From the Journals

VRD pretransplant induction deepens responses in myeloma



Pretransplant induction therapy with subcutaneous bortezomib, lenalidomide, and dexamethasone (VRD) deepened responses in patients with newly diagnosed multiple myeloma, according to an interim analysis of a phase 3 study.

Overall, the regimen was well tolerated, with a minimal number of patients discontinuing treatment because of treatment-emergent adverse events.

The ongoing, open-label, randomized, phase 3 study is designed to compare two transplant-conditioning regimens – intravenous busulfan plus melphalan versus melphalan – in patients who received VRD induction and consolidation, wrote Laura Rosiñol, MD, PhD, of the August Pi i Sunyer Biomedical Research Institute in Barcelona, and colleagues. The findings were published in Blood.

The PETHEMA/GEM2012 study included 458 patients with newly diagnosed multiple myeloma who were eligible for autologous stem cell transplantation. Study patients were previously untreated and aged younger than 65 years.

All patients received VRD induction, which consisted of subcutaneous bortezomib 1.3 mg/m2 on days 1, 4, 8, and 11 of each cycle; lenalidomide 25 mg/day on days 1-21; and dexamethasone 40 mg on days 1-4 and 9-12 at 4-week intervals for six cycles. Posttransplant consolidation consisted of two cycles of VRD.

The researchers conducted a grouped-response analysis of three different treatment phases: induction, transplant, and consolidation.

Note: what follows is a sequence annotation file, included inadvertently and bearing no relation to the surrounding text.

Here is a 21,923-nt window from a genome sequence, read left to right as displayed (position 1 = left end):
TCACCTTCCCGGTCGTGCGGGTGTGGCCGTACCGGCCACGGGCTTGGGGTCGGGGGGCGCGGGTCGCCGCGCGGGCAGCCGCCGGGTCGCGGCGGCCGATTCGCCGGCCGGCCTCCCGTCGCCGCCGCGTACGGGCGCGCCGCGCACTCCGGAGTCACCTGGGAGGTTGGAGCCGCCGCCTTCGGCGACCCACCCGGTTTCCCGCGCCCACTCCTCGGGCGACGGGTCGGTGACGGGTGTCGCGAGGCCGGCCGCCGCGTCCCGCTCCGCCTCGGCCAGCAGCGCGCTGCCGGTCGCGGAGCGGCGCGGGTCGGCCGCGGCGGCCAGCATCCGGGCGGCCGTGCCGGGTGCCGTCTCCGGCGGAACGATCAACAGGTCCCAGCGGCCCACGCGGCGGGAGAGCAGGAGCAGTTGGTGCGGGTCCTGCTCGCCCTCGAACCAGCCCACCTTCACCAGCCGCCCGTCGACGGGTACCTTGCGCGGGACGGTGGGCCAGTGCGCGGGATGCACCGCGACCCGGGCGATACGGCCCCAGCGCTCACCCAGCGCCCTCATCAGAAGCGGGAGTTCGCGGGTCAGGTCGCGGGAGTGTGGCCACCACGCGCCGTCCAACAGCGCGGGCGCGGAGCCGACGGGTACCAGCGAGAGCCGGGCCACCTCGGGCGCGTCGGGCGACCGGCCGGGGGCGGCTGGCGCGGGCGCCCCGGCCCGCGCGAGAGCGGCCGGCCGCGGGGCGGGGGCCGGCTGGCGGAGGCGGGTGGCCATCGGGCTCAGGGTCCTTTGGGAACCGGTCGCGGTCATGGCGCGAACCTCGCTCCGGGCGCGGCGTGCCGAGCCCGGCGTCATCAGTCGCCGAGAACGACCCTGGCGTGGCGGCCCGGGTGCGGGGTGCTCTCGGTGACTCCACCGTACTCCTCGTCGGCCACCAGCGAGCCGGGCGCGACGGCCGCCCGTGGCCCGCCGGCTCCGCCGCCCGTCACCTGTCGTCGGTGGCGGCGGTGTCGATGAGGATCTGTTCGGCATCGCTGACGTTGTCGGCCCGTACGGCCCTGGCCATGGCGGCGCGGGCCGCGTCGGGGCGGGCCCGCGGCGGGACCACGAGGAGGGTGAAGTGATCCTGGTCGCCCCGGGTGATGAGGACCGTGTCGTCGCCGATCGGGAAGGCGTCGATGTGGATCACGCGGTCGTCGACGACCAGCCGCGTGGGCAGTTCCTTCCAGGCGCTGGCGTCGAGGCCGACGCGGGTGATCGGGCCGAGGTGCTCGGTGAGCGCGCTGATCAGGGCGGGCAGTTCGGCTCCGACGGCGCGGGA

After analysis, the researchers found that responses deepened over the duration of treatment. In patients who started the sixth induction cycle, the response rates were 55.6%, 63.8%, 68.3%, and 70.4% after cycles 3, 4, 5, and post induction, respectively.

After six cycles of induction, the complete response rate was 33.4%, with a rate of undetectable minimal residual disease of 28.8%, which further increased at transplant (42.1%), and consolidation (45.2%).

With respect to safety, the most frequently reported grade 3 or higher treatment-emergent adverse events were neutropenia (12.9%) and infection (9.2%). The rate of grade 2 or higher peripheral neuropathy throughout induction was 17.0%, with lower rates of grade 3 (3.7%) and 4 (0.2%) toxicities.

“The regimen [used in the present study] has the highest lenalidomide and dexamethasone dose intensity per cycle and a lower bortezomib dose intensity per cycle than the 21-day regimens, which may offer high activity with low levels of toxicity, thereby enabling delivery of all planned induction cycles,” the researchers wrote, adding that “these results confirm that VRD is an effective pretransplant induction regimen and may be considered a new standard of care.”

The study was supported by Celgene, Janssen, Pierre Fabré, and the Instituto de Salud Carlos III. The authors reported financial affiliations with Celgene, Janssen, and several other companies.

SOURCE: Rosiñol L et al. Blood. 2019 Sep 4. doi: 10.1182/blood.2019000241.

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